Recognized as the most important social institutions in the Serenissima Republic of Venice, the Scuola di Santa Maria della Misericordia, along with those of San Marco, San Rocco, San Giovanni Evangelista, Santa Maria della Carità, San Teodoro, and dei Carmini, represented the seven “Scuole Grandi” of Venice whose members were predominantly high dignitaries in Venetian society.

Founded in the Middle Ages as a secular phenomenon of devotion and solidarity, the “Scuole Grandi” played a key role in the social, political and religious fabric of the Republic of Venice.


The Scuola Vecchia

The complex social position of the Scuole, as representatives of an active and wealthy albeit powerless class, had an impact on architecture. Right from the outset, the members of the confraternity revealed their impressive architectural ambitions for the project: a majestic building whose reputation would spread beyond the borders of the city, not only within Italy, but across all of Christendom…

At the beginning of the sixteenth century the project by Alessandro Leopardi was chosen, but the defeat at Agnadello (1507) proved a major setback for the Republic of Venice and construction would not resume for another two decades.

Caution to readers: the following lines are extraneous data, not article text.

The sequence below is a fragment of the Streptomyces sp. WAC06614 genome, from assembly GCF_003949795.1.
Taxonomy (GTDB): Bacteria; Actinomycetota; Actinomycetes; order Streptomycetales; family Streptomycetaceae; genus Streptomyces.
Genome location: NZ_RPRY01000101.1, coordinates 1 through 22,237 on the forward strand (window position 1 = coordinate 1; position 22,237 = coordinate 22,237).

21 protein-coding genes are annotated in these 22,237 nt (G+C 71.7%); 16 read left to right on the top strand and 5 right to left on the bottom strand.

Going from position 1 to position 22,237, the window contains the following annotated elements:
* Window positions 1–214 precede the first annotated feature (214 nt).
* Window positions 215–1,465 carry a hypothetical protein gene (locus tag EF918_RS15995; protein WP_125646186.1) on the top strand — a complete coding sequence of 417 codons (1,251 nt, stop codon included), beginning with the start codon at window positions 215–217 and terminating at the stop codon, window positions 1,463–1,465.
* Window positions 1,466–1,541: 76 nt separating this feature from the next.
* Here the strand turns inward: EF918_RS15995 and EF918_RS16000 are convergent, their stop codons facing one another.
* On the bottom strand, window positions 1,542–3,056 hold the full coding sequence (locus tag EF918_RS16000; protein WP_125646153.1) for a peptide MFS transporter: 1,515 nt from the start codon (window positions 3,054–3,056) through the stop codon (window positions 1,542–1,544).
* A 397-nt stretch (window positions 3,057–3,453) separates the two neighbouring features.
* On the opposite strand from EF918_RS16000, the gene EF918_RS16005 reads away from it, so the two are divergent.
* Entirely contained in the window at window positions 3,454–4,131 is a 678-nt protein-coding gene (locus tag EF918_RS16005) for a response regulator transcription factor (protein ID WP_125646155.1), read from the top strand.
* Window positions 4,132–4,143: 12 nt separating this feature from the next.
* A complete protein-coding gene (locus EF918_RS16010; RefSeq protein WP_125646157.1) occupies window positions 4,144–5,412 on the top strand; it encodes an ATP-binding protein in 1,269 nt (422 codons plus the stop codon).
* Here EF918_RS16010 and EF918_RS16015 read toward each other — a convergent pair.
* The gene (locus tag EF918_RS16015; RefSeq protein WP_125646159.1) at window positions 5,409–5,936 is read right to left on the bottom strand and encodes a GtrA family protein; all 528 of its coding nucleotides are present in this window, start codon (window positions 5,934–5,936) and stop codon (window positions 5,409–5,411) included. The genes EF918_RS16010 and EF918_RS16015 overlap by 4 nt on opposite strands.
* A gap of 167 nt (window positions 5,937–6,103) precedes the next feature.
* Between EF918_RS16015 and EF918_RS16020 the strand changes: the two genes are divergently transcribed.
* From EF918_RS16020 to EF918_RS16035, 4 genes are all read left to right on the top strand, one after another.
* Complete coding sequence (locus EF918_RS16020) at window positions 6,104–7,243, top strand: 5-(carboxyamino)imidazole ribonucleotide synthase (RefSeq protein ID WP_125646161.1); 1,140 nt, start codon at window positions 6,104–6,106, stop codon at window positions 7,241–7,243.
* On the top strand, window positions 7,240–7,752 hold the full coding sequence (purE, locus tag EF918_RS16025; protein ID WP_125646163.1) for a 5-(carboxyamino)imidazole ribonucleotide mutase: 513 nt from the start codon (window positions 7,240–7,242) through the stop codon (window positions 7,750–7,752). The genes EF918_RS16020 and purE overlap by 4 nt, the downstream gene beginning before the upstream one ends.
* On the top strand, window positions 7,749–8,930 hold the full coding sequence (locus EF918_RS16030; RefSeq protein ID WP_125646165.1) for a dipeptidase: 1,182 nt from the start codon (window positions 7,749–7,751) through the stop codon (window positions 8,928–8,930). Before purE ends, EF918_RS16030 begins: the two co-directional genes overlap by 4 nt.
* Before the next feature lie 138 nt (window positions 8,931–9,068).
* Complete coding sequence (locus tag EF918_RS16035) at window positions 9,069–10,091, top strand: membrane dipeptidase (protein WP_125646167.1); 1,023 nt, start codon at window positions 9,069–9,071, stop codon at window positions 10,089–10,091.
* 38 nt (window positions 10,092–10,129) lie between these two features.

Jacopo Sansovino (1486 – 1570) and the Scuola Nuova

Arriving in Venice after the Sack of Rome, the Florentine architect and sculptor Jacopo Sansovino was awarded the project for the construction of the “Scuola Nuova” partly thanks to the esteem of Andrea Gritti.

Sansovino was able to bring a great sense of harmony to the entire project…the interiors, completed only after his death, were richly decorated with works of art worthy of the importance of the Venetian Scuola Grande. 

Veronese, Zanchi, Lazzarini, Pellegrini, and last but not least Domenico Tintoretto, son of the famous Jacopo, were only some of the artists involved in the decoration of a building that still retains the splendour and prestige with which it was conceived. There are even some drawings attributed to Palladio, which are believed to represent the Scuola Grande della Misericordia.


The Misericordia in the modern age

Unfinished at the death of Sansovino, the building would not be inaugurated until 1583, while the completion of works continued for another two hundred years.

Since the beginning of the nineteenth century the Scuola has been used in different ways: firstly as military lodgings, then as a warehouse, and finally as the seat for the State Archives.

In 1914 it became home to the educational and sporting activities of the Costantino Reyer Sports Club, which in spite of many logistic difficulties managed to transform it into a temple to sports in Venice…The Misericordia was home to the Reyer Sports Club until 1991 when the City of Venice entrusted the restoration of the building to Giovanni Battista Fabbri, although work was never completed.

The works will finally reach completion in 2015 thanks to a new restoration project for the Scuola Grande by architect Alberto Torsello.